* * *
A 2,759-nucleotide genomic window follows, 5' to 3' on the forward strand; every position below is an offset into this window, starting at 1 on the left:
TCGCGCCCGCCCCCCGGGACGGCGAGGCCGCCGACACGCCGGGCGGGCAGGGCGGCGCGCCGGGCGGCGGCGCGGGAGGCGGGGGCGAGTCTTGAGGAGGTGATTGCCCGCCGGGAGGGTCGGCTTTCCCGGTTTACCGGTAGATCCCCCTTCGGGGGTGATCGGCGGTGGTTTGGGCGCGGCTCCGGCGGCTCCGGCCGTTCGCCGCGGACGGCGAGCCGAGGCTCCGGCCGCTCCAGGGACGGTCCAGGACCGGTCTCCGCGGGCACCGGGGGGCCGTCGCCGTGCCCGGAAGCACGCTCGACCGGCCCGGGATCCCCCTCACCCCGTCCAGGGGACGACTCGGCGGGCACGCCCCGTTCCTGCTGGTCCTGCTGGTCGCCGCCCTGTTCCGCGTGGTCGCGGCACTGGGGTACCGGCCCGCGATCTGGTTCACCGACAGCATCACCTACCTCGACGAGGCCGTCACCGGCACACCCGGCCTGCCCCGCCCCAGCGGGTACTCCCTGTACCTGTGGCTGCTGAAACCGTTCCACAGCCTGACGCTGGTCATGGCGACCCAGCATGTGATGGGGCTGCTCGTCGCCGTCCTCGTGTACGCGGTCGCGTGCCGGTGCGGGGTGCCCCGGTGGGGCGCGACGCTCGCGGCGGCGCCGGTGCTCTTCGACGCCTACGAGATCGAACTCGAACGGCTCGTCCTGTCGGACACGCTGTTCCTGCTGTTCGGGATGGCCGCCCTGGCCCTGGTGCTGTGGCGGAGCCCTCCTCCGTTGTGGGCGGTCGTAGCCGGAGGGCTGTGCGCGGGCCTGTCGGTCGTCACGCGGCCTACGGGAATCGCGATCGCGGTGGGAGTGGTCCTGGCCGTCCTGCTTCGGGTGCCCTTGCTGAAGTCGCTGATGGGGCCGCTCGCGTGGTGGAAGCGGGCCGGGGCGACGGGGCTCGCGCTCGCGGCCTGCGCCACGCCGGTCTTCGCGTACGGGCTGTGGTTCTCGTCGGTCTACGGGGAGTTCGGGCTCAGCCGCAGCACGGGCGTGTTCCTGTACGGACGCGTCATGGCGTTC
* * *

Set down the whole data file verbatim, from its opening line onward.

A 2,759-nucleotide genomic window follows, 5' to 3' on the forward strand; every position below is an offset into this window, starting at 1 on the left:
TCGCGCCCGCCCCCCGGGACGGCGAGGCCGCCGACACGCCGGGCGGGCAGGGCGGCGCGCCGGGCGGCGGCGCGGGAGGCGGGGGCGAGTCTTGAGGAGGTGATTGCCCGCCGGGAGGGTCGGCTTTCCCGGTTTACCGGTAGATCCCCCTTCGGGGGTGATCGGCGGTGGTTTGGGCGCGGCTCCGGCGGCTCCGGCCGTTCGCCGCGGACGGCGAGCCGAGGCTCCGGCCGCTCCAGGGACGGTCCAGGACCGGTCTCCGCGGGCACCGGGGGGCCGTCGCCGTGCCCGGAAGCACGCTCGACCGGCCCGGGATCCCCCTCACCCCGTCCAGGGGACGACTCGGCGGGCACGCCCCGTTCCTGCTGGTCCTGCTGGTCGCCGCCCTGTTCCGCGTGGTCGCGGCACTGGGGTACCGGCCCGCGATCTGGTTCACCGACAGCATCACCTACCTCGACGAGGCCGTCACCGGCACACCCGGCCTGCCCCGCCCCAGCGGGTACTCCCTGTACCTGTGGCTGCTGAAACCGTTCCACAGCCTGACGCTGGTCATGGCGACCCAGCATGTGATGGGGCTGCTCGTCGCCGTCCTCGTGTACGCGGTCGCGTGCCGGTGCGGGGTGCCCCGGTGGGGCGCGACGCTCGCGGCGGCGCCGGTGCTCTTCGACGCCTACGAGATCGAACTCGAACGGCTCGTCCTGTCGGACACGCTGTTCCTGCTGTTCGGGATGGCCGCCCTGGCCCTGGTGCTGTGGCGGAGCCCTCCTCCGTTGTGGGCGGTCGTAGCCGGAGGGCTGTGCGCGGGCCTGTCGGTCGTCACGCGGCCTACGGGAATCGCGATCGCGGTGGGAGTGGTCCTGGCCGTCCTGCTTCGGGTGCCCTTGCTGAAGTCGCTGATGGGGCCGCTCGCGTGGTGGAAGCGGGCCGGGGCGACGGGGCTCGCGCTCGCGGCCTGCGCCACGCCGGTCTTCGCGTACGGGCTGTGGTTCTCGTCGGTCTACGGGGAGTTCGGGCTCAGCCGCAGCACGGGCGTGTTCCTGTACGGACGCGTCATGGCGTTC